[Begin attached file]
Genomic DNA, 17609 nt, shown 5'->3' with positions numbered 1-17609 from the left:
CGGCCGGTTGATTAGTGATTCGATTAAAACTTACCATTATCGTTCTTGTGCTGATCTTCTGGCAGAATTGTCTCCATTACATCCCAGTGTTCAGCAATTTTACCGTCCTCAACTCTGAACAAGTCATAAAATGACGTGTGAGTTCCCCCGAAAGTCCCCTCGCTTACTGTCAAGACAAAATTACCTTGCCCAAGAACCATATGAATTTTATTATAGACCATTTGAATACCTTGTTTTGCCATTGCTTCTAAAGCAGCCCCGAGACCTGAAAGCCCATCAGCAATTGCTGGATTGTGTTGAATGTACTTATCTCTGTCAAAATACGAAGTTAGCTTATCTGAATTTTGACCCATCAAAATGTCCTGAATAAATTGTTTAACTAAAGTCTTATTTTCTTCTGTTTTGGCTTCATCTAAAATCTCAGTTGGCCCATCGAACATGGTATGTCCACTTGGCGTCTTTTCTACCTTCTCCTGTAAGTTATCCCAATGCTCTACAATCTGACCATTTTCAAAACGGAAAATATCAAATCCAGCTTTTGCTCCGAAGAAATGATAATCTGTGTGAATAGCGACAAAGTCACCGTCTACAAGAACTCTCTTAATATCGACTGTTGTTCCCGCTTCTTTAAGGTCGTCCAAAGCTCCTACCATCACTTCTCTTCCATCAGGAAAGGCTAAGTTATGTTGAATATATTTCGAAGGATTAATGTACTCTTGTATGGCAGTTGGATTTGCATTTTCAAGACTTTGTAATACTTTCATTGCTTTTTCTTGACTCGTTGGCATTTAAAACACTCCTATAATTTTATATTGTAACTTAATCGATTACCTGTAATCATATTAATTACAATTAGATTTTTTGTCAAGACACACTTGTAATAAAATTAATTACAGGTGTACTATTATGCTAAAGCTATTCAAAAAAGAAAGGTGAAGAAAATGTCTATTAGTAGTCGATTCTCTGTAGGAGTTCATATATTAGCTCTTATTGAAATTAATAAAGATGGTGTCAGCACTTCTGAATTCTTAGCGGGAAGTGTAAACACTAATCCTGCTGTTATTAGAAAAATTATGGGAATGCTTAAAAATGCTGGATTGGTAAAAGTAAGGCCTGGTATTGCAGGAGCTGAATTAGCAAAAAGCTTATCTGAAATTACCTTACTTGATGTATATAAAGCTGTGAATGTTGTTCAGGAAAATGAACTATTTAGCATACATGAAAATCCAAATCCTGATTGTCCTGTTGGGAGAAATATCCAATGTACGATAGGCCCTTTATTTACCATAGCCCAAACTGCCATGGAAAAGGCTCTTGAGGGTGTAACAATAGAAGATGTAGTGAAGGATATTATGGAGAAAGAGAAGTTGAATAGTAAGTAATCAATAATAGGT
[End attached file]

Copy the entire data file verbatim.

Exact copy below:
Genomic DNA, 17609 nt, shown 5'->3' with positions numbered 1-17609 from the left:
CGGCCGGTTGATTAGTGATTCGATTAAAACTTACCATTATCGTTCTTGTGCTGATCTTCTGGCAGAATTGTCTCCATTACATCCCAGTGTTCAGCAATTTTACCGTCCTCAACTCTGAACAAGTCATAAAATGACGTGTGAGTTCCCCCGAAAGTCCCCTCGCTTACTGTCAAGACAAAATTACCTTGCCCAAGAACCATATGAATTTTATTATAGACCATTTGAATACCTTGTTTTGCCATTGCTTCTAAAGCAGCCCCGAGACCTGAAAGCCCATCAGCAATTGCTGGATTGTGTTGAATGTACTTATCTCTGTCAAAATACGAAGTTAGCTTATCTGAATTTTGACCCATCAAAATGTCCTGAATAAATTGTTTAACTAAAGTCTTATTTTCTTCTGTTTTGGCTTCATCTAAAATCTCAGTTGGCCCATCGAACATGGTATGTCCACTTGGCGTCTTTTCTACCTTCTCCTGTAAGTTATCCCAATGCTCTACAATCTGACCATTTTCAAAACGGAAAATATCAAATCCAGCTTTTGCTCCGAAGAAATGATAATCTGTGTGAATAGCGACAAAGTCACCGTCTACAAGAACTCTCTTAATATCGACTGTTGTTCCCGCTTCTTTAAGGTCGTCCAAAGCTCCTACCATCACTTCTCTTCCATCAGGAAAGGCTAAGTTATGTTGAATATATTTCGAAGGATTAATGTACTCTTGTATGGCAGTTGGATTTGCATTTTCAAGACTTTGTAATACTTTCATTGCTTTTTCTTGACTCGTTGGCATTTAAAACACTCCTATAATTTTATATTGTAACTTAATCGATTACCTGTAATCATATTAATTACAATTAGATTTTTTGTCAAGACACACTTGTAATAAAATTAATTACAGGTGTACTATTATGCTAAAGCTATTCAAAAAAGAAAGGTGAAGAAAATGTCTATTAGTAGTCGATTCTCTGTAGGAGTTCATATATTAGCTCTTATTGAAATTAATAAAGATGGTGTCAGCACTTCTGAATTCTTAGCGGGAAGTGTAAACACTAATCCTGCTGTTATTAGAAAAATTATGGGAATGCTTAAAAATGCTGGATTGGTAAAAGTAAGGCCTGGTATTGCAGGAGCTGAATTAGCAAAAAGCTTATCTGAAATTACCTTACTTGATGTATATAAAGCTGTGAATGTTGTTCAGGAAAATGAACTATTTAGCATACATGAAAATCCAAATCCTGATTGTCCTGTTGGGAGAAATATCCAATGTACGATAGGCCCTTTATTTACCATAGCCCAAACTGCCATGGAAAAGGCTCTTGAGGGTGTAACAATAGAAGATGTAGTGAAGGATATTATGGAGAAAGAGAAGTTGAATAGTAAGTAATCAATAATAGGT